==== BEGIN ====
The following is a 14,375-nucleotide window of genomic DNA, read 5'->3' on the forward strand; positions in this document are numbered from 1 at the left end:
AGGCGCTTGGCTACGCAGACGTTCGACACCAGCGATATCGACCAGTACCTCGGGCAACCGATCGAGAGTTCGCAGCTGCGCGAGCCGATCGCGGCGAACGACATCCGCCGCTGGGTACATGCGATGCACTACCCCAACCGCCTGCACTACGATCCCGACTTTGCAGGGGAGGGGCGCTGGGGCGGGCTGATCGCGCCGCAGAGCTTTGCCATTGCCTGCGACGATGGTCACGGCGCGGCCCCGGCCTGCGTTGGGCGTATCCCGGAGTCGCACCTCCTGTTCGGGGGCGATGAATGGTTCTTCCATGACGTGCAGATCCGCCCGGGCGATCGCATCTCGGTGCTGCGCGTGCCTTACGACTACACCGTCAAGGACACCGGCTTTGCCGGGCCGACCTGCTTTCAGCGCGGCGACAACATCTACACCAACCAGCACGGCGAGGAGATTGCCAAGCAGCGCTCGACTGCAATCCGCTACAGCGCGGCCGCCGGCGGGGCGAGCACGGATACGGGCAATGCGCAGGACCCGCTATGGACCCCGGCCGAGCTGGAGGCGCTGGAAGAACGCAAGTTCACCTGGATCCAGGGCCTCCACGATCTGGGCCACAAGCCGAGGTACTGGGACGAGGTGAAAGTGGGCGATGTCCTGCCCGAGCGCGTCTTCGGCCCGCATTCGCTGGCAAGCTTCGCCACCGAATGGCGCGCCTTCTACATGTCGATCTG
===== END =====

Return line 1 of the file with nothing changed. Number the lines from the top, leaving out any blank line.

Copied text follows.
The following is a 14,375-nucleotide window of genomic DNA, read 5'->3' on the forward strand; positions in this document are numbered from 1 at the left end: